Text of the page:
DAOs & Governance issues
Will 2022 be the year of the DAO?
Don’t know. But I do know that a lot’s broken with much DAO ‘governance’ today. It’s not ‘fair’, or decentralized and doubt it’s the future of web3.
After 10+ hours of readthroughs on governance for Ethereum Audible podcast I wanted to share some learnings.
Let’s start at the beginning: what needs governance and why have it? Blockchain is about mitigating trust and that’s done by minimizing governance, not mimicking the real world incentive structure on chain.
In ‘Governance minimization’ Fred Ehrsam & Dan Robinson make the great case for this. There’s a difference between on chain governance (i.e L1s consensus) and off chain governance (i.e EIPs — proposals for forks & reaching consensus.
On chain governance should strive for credible neutrality by minimizing governance. What will still need to be governed? — Treasury management. — Complex parameter setting. How do we do this? It’s complicated, so let’s go to Vitalik Buterin for some ideas on the issues.
Most common governance method today is on chain voting. One token = one vote. Sounds fair, sounds democratic. Right? Wrong.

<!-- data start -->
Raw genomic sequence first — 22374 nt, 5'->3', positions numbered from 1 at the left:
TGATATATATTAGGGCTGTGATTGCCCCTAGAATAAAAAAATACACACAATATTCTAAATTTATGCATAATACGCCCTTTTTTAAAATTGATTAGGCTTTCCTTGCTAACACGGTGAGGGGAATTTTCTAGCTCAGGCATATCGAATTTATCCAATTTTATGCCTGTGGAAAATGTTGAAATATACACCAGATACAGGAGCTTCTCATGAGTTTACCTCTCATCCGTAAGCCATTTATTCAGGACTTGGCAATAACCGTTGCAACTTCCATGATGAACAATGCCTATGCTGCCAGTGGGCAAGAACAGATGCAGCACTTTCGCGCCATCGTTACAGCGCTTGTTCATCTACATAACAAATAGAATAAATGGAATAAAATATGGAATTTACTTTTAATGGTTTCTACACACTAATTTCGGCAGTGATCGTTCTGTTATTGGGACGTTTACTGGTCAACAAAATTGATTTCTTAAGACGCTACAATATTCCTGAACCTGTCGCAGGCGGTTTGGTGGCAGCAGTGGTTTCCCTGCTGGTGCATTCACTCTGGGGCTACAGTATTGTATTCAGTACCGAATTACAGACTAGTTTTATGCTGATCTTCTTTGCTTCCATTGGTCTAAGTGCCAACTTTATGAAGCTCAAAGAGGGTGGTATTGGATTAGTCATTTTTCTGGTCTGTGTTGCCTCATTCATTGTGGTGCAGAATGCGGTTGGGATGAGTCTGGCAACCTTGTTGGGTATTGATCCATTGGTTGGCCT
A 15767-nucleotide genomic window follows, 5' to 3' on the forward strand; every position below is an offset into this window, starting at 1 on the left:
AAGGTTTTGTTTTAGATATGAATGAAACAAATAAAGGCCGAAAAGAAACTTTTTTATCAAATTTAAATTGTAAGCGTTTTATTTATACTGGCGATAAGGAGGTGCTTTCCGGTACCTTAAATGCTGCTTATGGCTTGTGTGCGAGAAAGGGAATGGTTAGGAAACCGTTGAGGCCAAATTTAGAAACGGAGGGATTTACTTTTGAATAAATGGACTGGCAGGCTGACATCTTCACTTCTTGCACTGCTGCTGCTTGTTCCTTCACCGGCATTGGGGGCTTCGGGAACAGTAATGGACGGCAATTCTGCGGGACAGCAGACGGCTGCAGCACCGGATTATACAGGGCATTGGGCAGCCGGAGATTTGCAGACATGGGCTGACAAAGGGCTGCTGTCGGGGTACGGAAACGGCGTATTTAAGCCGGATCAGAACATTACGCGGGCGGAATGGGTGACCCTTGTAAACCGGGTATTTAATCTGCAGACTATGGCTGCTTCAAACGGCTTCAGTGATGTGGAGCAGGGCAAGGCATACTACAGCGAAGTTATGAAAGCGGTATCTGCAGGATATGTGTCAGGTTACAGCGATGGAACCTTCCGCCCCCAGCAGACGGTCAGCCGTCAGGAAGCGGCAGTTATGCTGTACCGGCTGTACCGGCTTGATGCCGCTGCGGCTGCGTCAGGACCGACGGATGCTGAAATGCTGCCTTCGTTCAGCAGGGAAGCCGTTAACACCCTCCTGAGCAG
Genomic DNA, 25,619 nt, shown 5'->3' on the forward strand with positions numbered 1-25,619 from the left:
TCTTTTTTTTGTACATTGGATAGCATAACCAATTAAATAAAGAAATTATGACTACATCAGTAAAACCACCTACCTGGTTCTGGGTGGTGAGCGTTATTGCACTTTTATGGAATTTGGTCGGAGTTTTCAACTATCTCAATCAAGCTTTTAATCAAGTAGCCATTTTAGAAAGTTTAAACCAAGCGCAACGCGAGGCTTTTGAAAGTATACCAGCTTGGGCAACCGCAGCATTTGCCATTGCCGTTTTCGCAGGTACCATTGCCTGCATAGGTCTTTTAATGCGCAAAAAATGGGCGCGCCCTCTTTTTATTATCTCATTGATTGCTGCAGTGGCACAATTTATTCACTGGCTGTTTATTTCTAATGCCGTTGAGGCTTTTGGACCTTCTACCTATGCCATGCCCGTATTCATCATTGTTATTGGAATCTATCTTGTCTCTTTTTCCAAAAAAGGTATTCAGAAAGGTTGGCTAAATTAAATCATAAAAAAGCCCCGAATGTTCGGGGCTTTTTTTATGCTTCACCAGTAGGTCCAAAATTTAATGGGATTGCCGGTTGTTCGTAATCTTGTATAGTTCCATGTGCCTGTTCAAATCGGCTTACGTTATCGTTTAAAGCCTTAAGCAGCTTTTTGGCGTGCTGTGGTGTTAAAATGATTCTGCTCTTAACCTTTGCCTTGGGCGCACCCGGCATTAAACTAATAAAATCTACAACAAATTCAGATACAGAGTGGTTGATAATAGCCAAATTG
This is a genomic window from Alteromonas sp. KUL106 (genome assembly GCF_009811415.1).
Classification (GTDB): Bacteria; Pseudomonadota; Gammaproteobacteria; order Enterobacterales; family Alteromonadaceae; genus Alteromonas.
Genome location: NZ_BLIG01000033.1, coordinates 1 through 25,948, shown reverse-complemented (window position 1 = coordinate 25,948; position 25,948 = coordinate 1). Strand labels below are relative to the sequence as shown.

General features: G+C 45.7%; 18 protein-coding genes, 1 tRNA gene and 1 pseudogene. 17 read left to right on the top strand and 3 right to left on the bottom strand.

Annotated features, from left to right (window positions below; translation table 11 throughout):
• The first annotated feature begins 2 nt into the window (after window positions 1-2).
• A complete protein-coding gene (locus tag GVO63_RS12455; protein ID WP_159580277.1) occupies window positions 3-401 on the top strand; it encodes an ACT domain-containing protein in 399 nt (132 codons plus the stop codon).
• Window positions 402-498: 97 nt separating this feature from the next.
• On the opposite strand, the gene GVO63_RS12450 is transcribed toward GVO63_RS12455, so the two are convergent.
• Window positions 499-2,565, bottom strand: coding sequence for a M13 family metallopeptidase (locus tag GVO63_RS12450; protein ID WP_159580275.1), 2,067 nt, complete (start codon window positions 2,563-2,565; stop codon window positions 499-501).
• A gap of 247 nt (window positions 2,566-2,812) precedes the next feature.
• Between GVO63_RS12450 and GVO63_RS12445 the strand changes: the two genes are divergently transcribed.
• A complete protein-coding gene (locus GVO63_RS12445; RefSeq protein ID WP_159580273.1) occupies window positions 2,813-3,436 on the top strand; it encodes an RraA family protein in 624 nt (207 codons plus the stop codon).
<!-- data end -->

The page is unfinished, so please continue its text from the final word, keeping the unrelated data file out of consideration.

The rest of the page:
One token one vote has many problems:
- Low representativeness
- ‘Whales’ have centralized power
- Low participation rate Classic example is the MOST important vote to happen to Ethereum: The DAO hack hard fork. What do each of the 3 categories mean?
Low voter participation
as seen in the DAO hack vote to fork: Only a tiny fraction of ETH holders voted.
The rich have outsized say — because they vote. This is the similar to the tragedy of the commons, or regular shareholder meetings for public co’s today.
Not all parties are represented: miners, users, developers, HODLres are all part of the ecosystem, but not all are represented equally based on the number of coins they hold. So one coin = one vote is rife with problems. But it’s how MOST DAOs Operate
In the Social Token Paradox Gaby Goldberg makes the case for alternative ways to measure participation and contribution to a DAO so that we can move beyond token voting.
If we can reduce the importance of what you *have* vs what you *do* we shift towards proof of participation, belonging and building, we can allow for other kinds of community participants and different kinds of governance.
Governance is complicated. There’s lots to be learned from classical political science. Learning the history will help avoid repeating the same mistakes. Dropping final thoughts on Ethereum Audible with ‘Moving beyond coin governance’ by Vitalik Butern
Links to all the quoted articles/podcasts can be found here on Ethereum Audible podcast where I read articles from Web3 each week.